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  Ad Astra There Were Other Gods Than NeptuneBuy this film here.
Year: 2019
Director: James Gray
Stars: Brad Pitt, Tommy Lee Jones, Ruth Negga, Liv Tyler, Donald Sutherland, Kimberly Elise, Loren Dean, Donnie Keshawarz, Sean Blakemore, Bobby Nish, LisaGay Hamilton, John Finn, John Ortiz, Freda Foh Shen, Kayla Adams, Ravi Kapoor, Elisa Perry, Natasha Lyonne
Genre: Science Fiction
Rating:  7 (from 1 vote)
Review: Roy McBride (Brad Pitt) is an astronaut of the not-too-distant future, but despite his proximity to the infinite in everyday life, he is feeling something missing in those days. His father (Tommy Lee Jones) might be that missing element, a man he always looked up to in his younger years yet who effectively abandoned him to embark on a space mission to Neptune and never returned, breaking off contact from Earth completely - Roy doesn't even know if he is still alive, though he harbours a spark of hope. Meanwhile, on the home planet there have been disasters occurring thanks to cosmic bursts passing through the solar system, leading him to embark on a mission of his own...

Sticklers for scientific accuracy had a field day with writer (with Ethan Gross) and director James Gray's Ad Astra, since it contained so many howlers that the film became a punching bag for anyone with a passing interest in reality versus the way space travel is depicted in the movies. But there was a reason for that, as Gray was less interested in keeping his details watertight, and more interested in exploring the inner spiritual life by way of a symbolic journey through what was ostensibly the Solar System, but was in actuality his protagonist's search for meaning in a hostile universe. Though he never visits any stars, not our Sun or anything else starlike, it was his personality that mattered.

Naturally, plonk an audience in front of that in the twenty-first century and not everyone will have patience with it, so little wonder as the lovely visual effects drifted by on the screen they had plenty of time to pick the plot and the trappings apart, leaving the ethereal self-discovery which not everyone was going to either make out, or if they could, go along with in any great willingness. And yet, there were those who went to see this and came away enriched, so what were they seeing that passed everyone else by, everyone who perked up at the pirate battle or the sequence where baboons appear to have devoured an entire research vessel's crew whole, without a shred of mercy.

Yes, there were eccentricities in Ad Astra that could only have stemmed from a project so personal, often meaning far more to the creator than those watching. However, it did pick up a cult following, and not purely because of its imagery, beautifully cultivated and photographed by Hoyte Van Hoytema, not coincidentally Christopher Nolan's cinematographer on Interstellar (which really did go ad astra - "to the stars"). No, this stood for something, and what were dismissed as daddy issues (which are at least cooler in cinematic terms than mommy issues) were representative of a hole in the soul rather than not getting enough attention from an absent parent. Except it kind of was, for that absent parent was God Almighty, who unlike Tommy Lee Jones humanity must consider the possibility does not exist.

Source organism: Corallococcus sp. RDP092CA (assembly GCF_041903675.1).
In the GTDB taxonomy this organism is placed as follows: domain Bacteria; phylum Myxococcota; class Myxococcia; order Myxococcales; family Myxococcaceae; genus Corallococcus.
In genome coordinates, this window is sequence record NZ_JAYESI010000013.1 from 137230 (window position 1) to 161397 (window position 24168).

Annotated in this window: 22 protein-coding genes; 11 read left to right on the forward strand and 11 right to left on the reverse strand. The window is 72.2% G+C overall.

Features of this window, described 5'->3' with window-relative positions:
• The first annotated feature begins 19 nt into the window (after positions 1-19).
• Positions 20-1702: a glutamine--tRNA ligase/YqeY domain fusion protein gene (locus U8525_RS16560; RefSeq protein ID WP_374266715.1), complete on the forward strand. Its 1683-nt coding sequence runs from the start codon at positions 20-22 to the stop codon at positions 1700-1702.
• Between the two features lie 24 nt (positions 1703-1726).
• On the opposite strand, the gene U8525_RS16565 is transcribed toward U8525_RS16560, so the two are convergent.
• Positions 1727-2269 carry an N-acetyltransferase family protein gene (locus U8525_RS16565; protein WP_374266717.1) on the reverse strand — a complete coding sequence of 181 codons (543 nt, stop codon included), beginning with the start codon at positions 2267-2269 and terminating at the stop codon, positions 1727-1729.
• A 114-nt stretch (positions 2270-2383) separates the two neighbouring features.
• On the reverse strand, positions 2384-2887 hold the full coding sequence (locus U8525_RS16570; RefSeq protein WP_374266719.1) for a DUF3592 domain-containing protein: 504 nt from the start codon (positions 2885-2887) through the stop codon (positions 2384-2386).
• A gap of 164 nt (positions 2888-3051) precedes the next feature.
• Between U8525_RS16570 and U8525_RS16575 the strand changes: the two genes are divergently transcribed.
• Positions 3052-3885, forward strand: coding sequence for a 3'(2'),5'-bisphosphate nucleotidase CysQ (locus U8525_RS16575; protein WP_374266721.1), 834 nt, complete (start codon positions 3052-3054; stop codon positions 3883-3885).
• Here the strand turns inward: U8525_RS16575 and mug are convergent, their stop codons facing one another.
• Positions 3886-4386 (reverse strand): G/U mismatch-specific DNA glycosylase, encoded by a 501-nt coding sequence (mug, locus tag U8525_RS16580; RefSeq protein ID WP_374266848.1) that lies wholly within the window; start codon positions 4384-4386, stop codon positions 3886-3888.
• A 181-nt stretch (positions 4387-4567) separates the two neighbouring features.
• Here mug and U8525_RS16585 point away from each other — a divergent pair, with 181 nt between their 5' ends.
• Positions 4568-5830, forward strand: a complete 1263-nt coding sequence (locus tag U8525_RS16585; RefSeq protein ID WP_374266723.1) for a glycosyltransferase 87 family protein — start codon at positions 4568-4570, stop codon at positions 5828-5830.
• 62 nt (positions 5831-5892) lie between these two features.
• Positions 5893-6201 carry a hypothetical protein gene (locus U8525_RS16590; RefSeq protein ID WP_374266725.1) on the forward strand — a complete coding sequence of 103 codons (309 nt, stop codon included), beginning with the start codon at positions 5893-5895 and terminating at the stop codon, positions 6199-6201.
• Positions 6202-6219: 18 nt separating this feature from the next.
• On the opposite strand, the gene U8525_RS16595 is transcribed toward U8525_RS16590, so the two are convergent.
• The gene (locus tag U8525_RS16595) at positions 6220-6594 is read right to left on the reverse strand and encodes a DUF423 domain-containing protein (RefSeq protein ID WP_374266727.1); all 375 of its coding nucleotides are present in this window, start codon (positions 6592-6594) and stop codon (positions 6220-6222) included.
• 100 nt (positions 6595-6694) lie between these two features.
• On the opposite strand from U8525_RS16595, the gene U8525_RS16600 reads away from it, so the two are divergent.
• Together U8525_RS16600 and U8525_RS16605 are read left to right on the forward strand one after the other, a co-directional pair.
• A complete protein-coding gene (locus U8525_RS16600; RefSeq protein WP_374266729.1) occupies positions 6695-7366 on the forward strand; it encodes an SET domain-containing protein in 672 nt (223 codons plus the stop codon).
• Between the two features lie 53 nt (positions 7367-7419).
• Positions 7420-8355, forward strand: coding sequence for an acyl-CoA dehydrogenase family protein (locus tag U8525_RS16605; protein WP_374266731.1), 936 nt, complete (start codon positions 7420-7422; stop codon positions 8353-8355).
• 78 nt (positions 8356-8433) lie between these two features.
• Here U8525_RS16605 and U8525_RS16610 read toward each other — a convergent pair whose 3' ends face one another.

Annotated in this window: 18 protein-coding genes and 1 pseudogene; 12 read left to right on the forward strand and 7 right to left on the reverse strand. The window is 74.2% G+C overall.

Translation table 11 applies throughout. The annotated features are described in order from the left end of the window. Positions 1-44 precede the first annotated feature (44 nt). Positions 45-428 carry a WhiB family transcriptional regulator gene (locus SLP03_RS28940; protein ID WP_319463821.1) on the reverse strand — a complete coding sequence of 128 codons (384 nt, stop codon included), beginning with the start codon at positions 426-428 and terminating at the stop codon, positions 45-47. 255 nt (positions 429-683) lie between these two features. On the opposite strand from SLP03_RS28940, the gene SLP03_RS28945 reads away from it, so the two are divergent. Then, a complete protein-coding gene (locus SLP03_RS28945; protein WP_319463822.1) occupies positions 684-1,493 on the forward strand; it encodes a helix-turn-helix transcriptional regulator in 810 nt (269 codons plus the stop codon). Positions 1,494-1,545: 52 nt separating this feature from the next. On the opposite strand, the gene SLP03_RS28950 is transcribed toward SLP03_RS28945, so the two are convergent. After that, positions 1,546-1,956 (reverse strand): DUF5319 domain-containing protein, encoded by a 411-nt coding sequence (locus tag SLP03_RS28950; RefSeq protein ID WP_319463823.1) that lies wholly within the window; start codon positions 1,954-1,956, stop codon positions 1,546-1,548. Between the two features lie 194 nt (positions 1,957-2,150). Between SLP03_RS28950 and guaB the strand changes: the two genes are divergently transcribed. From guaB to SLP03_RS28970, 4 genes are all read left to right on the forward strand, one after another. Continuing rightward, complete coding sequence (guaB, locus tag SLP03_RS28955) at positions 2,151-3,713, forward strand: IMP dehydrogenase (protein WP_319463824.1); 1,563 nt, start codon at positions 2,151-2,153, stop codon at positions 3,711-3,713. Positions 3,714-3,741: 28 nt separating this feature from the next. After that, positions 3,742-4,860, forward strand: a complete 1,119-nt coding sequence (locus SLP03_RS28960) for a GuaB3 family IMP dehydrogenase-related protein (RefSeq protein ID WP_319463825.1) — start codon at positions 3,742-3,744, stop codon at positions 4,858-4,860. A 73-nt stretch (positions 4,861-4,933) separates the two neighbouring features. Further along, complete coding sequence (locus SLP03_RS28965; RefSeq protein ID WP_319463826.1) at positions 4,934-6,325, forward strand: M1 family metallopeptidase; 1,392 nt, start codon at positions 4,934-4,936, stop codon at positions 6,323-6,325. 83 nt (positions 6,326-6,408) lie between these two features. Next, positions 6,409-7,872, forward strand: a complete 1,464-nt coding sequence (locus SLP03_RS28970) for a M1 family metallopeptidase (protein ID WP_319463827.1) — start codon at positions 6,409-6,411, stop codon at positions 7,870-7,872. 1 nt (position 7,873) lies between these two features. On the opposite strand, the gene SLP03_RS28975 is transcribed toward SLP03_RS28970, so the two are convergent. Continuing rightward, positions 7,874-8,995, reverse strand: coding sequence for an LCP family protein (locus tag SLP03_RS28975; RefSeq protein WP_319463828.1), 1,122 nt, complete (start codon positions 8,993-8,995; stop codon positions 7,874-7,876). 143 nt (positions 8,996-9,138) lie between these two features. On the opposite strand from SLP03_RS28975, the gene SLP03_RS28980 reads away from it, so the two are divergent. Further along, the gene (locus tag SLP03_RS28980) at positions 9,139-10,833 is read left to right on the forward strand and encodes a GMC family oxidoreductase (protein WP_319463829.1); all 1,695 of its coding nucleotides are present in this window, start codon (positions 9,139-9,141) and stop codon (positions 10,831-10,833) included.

That was heavy, thumping symbolism, yet oddly not everyone picked up on it, perhaps an indication that spiritual themes had drifted out of the general consciousness since the days of epics like The Ten Commandments and Ben Hur, heck since 2001: A Space Odyssey which has its own musings over what a God could be should it be out there in the cosmos. There was a blatant debt to that Stanley Kubrick classic in Ad Astra, as there was in the considerably brasher Event Horizon, a flop in the late nineties that went on to be curiously influential in both science fiction and horror, also featuring a plot where the mission to Neptune was the main concern. You don't hire Jones just to show up in archive footage on little screens occasionally, so it was not much of a surprise he did indeed appear nearer the end, but there was casting apparently designed to bring character to roles that were more functional than colourful, and Pitt was in his subdued mode, not always to his best advantage. But the conclusion, that God is what we make it, did intrigue if you let it. Music by John Axelrad and Lorne Balfe.
Reviewer: Graeme Clark

 

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